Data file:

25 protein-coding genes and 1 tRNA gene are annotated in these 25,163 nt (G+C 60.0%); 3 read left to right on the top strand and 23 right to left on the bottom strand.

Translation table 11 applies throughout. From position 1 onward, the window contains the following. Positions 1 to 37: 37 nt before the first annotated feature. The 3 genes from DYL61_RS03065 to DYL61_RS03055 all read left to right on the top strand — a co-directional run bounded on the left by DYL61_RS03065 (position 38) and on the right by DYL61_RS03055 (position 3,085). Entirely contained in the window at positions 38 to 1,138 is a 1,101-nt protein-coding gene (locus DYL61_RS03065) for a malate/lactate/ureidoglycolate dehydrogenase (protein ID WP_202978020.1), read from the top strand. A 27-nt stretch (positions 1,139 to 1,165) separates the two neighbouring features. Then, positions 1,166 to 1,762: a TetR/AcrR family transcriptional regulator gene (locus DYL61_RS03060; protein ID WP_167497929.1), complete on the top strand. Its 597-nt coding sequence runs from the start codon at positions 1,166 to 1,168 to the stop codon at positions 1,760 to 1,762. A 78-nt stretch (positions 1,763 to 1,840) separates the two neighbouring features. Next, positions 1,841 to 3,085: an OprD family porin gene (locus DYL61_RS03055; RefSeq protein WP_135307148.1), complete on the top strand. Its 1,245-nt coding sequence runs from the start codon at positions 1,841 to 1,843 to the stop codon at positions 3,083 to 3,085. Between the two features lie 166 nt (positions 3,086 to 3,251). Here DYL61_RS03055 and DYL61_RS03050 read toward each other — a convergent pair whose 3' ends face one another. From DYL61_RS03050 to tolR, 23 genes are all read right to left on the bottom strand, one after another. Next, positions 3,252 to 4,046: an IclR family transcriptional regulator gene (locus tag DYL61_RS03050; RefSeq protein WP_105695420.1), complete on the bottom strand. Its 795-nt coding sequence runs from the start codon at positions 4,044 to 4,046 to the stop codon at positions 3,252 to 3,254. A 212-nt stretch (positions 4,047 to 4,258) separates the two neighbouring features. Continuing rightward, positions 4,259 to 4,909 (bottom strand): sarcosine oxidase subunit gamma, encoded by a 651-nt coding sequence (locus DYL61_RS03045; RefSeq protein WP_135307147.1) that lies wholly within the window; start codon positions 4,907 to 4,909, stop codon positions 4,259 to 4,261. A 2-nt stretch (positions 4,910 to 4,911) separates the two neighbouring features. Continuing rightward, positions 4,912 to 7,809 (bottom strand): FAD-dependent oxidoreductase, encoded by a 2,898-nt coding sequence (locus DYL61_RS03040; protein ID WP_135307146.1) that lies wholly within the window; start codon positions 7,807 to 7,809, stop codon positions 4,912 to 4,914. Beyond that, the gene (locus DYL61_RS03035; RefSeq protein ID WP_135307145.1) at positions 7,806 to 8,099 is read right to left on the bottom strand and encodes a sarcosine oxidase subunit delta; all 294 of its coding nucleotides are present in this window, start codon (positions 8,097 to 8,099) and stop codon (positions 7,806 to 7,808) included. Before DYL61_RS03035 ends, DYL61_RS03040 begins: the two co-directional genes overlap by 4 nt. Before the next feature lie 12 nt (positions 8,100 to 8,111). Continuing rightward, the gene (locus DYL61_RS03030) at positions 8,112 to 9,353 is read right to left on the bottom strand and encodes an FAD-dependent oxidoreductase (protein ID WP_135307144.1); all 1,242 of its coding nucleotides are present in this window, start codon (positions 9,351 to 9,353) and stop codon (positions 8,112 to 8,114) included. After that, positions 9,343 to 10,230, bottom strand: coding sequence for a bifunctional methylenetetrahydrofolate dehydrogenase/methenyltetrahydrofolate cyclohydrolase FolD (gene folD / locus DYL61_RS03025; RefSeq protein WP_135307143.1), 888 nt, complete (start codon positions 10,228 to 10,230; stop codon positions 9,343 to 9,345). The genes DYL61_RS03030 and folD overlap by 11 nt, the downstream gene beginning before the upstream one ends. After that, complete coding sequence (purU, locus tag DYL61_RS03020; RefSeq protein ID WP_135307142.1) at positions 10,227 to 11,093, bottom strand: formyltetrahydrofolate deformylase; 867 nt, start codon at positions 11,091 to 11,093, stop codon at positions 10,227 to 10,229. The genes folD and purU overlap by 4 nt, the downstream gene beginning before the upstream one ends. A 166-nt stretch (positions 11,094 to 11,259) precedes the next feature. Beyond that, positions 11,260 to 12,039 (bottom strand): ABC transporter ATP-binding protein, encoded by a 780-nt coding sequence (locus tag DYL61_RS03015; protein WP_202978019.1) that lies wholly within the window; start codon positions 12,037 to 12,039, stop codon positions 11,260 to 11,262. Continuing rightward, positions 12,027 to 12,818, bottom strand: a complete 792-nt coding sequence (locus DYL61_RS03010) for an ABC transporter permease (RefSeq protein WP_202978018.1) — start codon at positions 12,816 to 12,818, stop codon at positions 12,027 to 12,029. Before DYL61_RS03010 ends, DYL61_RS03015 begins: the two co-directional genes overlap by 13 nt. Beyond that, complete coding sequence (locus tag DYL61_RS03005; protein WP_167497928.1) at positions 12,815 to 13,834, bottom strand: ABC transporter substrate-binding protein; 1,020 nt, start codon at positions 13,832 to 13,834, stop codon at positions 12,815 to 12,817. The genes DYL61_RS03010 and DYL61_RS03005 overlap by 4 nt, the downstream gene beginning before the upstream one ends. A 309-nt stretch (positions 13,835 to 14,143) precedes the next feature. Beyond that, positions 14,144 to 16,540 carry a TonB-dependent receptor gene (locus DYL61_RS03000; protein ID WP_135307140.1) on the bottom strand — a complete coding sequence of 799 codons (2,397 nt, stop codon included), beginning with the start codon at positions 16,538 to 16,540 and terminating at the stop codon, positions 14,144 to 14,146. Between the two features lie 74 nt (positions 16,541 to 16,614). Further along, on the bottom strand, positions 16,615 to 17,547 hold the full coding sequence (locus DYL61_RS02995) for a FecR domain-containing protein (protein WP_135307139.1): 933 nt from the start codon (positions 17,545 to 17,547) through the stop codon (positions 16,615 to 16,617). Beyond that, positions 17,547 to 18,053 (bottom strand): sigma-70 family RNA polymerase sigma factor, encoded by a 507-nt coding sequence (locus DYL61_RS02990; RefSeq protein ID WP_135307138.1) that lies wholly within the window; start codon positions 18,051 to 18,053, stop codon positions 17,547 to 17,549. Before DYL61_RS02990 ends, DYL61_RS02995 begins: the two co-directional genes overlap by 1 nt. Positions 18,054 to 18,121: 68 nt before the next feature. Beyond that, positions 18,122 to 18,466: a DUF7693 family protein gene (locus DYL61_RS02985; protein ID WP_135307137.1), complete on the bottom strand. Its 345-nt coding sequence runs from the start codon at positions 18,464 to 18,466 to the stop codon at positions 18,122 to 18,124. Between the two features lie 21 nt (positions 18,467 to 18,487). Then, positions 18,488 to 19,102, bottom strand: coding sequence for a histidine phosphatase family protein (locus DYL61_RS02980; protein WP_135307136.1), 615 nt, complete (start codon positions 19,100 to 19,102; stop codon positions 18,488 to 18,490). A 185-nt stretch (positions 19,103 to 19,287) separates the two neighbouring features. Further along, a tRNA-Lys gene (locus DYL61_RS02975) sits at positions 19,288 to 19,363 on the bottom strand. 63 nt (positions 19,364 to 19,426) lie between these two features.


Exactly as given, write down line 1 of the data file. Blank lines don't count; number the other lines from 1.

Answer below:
25 protein-coding genes and 1 tRNA gene are annotated in these 25,163 nt (G+C 60.0%); 3 read left to right on the top strand and 23 right to left on the bottom strand.